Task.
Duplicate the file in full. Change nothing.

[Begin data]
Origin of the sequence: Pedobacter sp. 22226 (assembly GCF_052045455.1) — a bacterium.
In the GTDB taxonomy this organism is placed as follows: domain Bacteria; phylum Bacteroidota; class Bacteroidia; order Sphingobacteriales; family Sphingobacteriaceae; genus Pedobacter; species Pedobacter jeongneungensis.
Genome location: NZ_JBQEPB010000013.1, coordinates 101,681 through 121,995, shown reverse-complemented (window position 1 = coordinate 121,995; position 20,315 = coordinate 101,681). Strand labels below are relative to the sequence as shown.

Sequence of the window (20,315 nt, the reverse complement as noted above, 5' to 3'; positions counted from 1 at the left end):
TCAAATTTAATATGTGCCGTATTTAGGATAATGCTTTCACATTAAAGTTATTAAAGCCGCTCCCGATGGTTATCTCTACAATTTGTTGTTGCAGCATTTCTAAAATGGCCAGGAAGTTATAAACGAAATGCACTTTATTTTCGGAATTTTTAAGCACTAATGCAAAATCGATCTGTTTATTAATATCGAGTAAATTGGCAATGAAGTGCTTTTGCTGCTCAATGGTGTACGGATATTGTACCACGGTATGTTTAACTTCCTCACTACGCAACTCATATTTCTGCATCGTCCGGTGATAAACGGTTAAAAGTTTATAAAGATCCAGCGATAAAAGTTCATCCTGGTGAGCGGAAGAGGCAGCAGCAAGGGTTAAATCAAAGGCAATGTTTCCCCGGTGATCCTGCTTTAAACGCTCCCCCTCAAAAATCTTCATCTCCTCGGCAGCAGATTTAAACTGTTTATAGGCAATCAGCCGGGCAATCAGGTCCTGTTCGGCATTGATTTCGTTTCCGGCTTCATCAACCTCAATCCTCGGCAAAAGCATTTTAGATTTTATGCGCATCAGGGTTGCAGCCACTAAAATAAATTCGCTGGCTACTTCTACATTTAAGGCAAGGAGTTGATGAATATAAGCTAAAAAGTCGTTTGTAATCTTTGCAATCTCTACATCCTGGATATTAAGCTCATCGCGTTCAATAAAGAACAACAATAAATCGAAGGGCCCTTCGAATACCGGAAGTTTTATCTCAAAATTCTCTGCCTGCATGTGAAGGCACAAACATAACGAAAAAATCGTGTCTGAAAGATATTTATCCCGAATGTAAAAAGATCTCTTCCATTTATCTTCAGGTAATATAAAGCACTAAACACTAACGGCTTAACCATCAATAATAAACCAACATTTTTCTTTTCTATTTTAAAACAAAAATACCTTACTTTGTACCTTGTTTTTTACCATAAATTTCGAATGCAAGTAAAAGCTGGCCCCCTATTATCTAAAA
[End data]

Origin of the sequence: Pedobacter sp. 22226 (assembly GCF_052045455.1) — a bacterium.
In the GTDB taxonomy this organism is placed as follows: domain Bacteria; phylum Bacteroidota; class Bacteroidia; order Sphingobacteriales; family Sphingobacteriaceae; genus Pedobacter; species Pedobacter jeongneungensis.
Genome location: NZ_JBQEPB010000013.1, coordinates 101,681 through 121,995, shown reverse-complemented (window position 1 = coordinate 121,995; position 20,315 = coordinate 101,681). Strand labels below are relative to the sequence as shown.

Sequence of the window (20,315 nt, the reverse complement as noted above, 5' to 3'; positions counted from 1 at the left end):
TCAAATTTAATATGTGCCGTATTTAGGATAATGCTTTCACATTAAAGTTATTAAAGCCGCTCCCGATGGTTATCTCTACAATTTGTTGTTGCAGCATTTCTAAAATGGCCAGGAAGTTATAAACGAAATGCACTTTATTTTCGGAATTTTTAAGCACTAATGCAAAATCGATCTGTTTATTAATATCGAGTAAATTGGCAATGAAGTGCTTTTGCTGCTCAATGGTGTACGGATATTGTACCACGGTATGTTTAACTTCCTCACTACGCAACTCATATTTCTGCATCGTCCGGTGATAAACGGTTAAAAGTTTATAAAGATCCAGCGATAAAAGTTCATCCTGGTGAGCGGAAGAGGCAGCAGCAAGGGTTAAATCAAAGGCAATGTTTCCCCGGTGATCCTGCTTTAAACGCTCCCCCTCAAAAATCTTCATCTCCTCGGCAGCAGATTTAAACTGTTTATAGGCAATCAGCCGGGCAATCAGGTCCTGTTCGGCATTGATTTCGTTTCCGGCTTCATCAACCTCAATCCTCGGCAAAAGCATTTTAGATTTTATGCGCATCAGGGTTGCAGCCACTAAAATAAATTCGCTGGCTACTTCTACATTTAAGGCAAGGAGTTGATGAATATAAGCTAAAAAGTCGTTTGTAATCTTTGCAATCTCTACATCCTGGATATTAAGCTCATCGCGTTCAATAAAGAACAACAATAAATCGAAGGGCCCTTCGAATACCGGAAGTTTTATCTCAAAATTCTCTGCCTGCATGTGAAGGCACAAACATAACGAAAAAATCGTGTCTGAAAGATATTTATCCCGAATGTAAAAAGATCTCTTCCATTTATCTTCAGGTAATATAAAGCACTAAACACTAACGGCTTAACCATCAATAATAAACCAACATTTTTCTTTTCTATTTTAAAACAAAAATACCTTACTTTGTACCTTGTTTTTTACCATAAATTTCGAATGCAAGTAAAAGCTGGCCCCCTATTATCTAAAA